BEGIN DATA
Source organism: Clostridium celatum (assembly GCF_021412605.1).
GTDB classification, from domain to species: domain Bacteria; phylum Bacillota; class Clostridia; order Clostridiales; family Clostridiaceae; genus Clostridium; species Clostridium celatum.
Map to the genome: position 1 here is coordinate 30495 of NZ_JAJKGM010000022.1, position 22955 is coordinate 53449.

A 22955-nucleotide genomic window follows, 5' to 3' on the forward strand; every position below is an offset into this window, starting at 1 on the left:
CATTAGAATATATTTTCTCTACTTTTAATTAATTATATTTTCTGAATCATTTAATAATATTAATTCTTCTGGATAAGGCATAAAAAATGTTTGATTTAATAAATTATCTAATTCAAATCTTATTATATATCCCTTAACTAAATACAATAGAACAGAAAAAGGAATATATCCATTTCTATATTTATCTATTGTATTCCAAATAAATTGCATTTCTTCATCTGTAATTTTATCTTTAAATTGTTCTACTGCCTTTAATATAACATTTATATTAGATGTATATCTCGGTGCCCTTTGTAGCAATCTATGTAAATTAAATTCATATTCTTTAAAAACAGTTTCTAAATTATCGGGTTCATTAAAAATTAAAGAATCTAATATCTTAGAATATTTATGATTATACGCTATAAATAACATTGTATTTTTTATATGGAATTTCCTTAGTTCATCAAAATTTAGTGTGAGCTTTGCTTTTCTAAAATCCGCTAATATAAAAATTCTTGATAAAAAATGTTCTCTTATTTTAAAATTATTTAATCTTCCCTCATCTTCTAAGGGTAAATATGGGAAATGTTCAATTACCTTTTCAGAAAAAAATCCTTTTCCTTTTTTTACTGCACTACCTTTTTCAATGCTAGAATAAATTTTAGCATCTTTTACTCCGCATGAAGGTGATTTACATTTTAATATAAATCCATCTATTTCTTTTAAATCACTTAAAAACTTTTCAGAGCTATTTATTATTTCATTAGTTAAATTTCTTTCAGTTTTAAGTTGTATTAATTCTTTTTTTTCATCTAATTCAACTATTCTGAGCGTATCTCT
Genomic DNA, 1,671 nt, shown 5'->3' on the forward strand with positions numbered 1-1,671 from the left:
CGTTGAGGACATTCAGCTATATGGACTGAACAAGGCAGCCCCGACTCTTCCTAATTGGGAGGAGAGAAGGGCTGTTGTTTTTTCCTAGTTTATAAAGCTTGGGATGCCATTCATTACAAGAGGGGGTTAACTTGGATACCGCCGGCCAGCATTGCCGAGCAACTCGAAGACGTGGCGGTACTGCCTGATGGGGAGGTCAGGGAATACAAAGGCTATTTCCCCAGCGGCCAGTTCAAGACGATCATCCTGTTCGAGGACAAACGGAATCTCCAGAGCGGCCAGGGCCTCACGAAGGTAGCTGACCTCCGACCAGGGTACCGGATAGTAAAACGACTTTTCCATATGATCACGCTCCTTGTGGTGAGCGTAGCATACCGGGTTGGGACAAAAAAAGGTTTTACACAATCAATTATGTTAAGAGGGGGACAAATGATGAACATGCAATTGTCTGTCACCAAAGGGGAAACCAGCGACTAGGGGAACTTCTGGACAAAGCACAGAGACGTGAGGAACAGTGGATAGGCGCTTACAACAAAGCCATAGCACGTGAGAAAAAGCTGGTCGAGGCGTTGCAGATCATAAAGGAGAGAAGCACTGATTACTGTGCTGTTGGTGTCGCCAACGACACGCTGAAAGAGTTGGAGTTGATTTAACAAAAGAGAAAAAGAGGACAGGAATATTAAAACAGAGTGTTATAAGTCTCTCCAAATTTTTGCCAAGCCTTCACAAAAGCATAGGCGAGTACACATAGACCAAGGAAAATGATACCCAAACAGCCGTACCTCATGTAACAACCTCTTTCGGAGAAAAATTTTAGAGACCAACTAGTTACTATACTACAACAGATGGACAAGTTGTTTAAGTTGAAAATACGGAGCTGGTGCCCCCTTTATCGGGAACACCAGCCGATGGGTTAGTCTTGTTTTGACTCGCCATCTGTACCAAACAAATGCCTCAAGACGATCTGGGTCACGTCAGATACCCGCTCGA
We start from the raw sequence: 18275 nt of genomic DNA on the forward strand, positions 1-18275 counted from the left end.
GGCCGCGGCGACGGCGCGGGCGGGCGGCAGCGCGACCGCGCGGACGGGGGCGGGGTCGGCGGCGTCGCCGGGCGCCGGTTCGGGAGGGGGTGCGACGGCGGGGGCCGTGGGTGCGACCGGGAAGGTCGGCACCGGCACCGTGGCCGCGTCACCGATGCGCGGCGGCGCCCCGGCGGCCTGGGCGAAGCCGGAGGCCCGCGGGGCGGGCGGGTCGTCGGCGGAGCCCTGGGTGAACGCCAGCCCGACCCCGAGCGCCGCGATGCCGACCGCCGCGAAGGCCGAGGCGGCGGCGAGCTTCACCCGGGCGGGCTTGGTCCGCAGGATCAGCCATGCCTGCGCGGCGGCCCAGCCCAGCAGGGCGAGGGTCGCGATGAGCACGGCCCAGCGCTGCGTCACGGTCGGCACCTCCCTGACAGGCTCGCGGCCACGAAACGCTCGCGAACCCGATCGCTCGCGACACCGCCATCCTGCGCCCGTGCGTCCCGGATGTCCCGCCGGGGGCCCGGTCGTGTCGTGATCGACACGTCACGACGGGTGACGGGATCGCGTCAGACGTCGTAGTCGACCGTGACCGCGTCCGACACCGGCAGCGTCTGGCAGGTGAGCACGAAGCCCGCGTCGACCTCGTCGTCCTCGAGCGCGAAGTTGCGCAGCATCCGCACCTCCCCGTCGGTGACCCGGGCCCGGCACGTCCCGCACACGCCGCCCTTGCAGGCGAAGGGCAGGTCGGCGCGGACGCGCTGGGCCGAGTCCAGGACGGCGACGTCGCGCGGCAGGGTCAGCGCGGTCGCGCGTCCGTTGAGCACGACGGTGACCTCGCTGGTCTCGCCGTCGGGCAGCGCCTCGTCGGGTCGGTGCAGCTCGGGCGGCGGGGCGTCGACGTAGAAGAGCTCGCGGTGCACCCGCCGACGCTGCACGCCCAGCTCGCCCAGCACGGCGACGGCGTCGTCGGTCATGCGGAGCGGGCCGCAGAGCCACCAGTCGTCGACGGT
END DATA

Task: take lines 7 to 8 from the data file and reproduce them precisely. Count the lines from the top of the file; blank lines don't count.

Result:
CGTTGAGGACATTCAGCTATATGGACTGAACAAGGCAGCCCCGACTCTTCCTAATTGGGAGGAGAGAAGGGCTGTTGTTTTTTCCTAGTTTATAAAGCTTGGGATGCCATTCATTACAAGAGGGGGTTAACTTGGATACCGCCGGCCAGCATTGCCGAGCAACTCGAAGACGTGGCGGTACTGCCTGATGGGGAGGTCAGGGAATACAAAGGCTATTTCCCCAGCGGCCAGTTCAAGACGATCATCCTGTTCGAGGACAAACGGAATCTCCAGAGCGGCCAGGGCCTCACGAAGGTAGCTGACCTCCGACCAGGGTACCGGATAGTAAAACGACTTTTCCATATGATCACGCTCCTTGTGGTGAGCGTAGCATACCGGGTTGGGACAAAAAAAGGTTTTACACAATCAATTATGTTAAGAGGGGGACAAATGATGAACATGCAATTGTCTGTCACCAAAGGGGAAACCAGCGACTAGGGGAACTTCTGGACAAAGCACAGAGACGTGAGGAACAGTGGATAGGCGCTTACAACAAAGCCATAGCACGTGAGAAAAAGCTGGTCGAGGCGTTGCAGATCATAAAGGAGAGAAGCACTGATTACTGTGCTGTTGGTGTCGCCAACGACACGCTGAAAGAGTTGGAGTTGATTTAACAAAAGAGAAAAAGAGGACAGGAATATTAAAACAGAGTGTTATAAGTCTCTCCAAATTTTTGCCAAGCCTTCACAAAAGCATAGGCGAGTACACATAGACCAAGGAAAATGATACCCAAACAGCCGTACCTCATGTAACAACCTCTTTCGGAGAAAAATTTTAGAGACCAACTAGTTACTATACTACAACAGATGGACAAGTTGTTTAAGTTGAAAATACGGAGCTGGTGCCCCCTTTATCGGGAACACCAGCCGATGGGTTAGTCTTGTTTTGACTCGCCATCTGTACCAAACAAATGCCTCAAGACGATCTGGGTCACGTCAGATACCCGCTCGA
We start from the raw sequence: 18275 nt of genomic DNA on the forward strand, positions 1-18275 counted from the left end.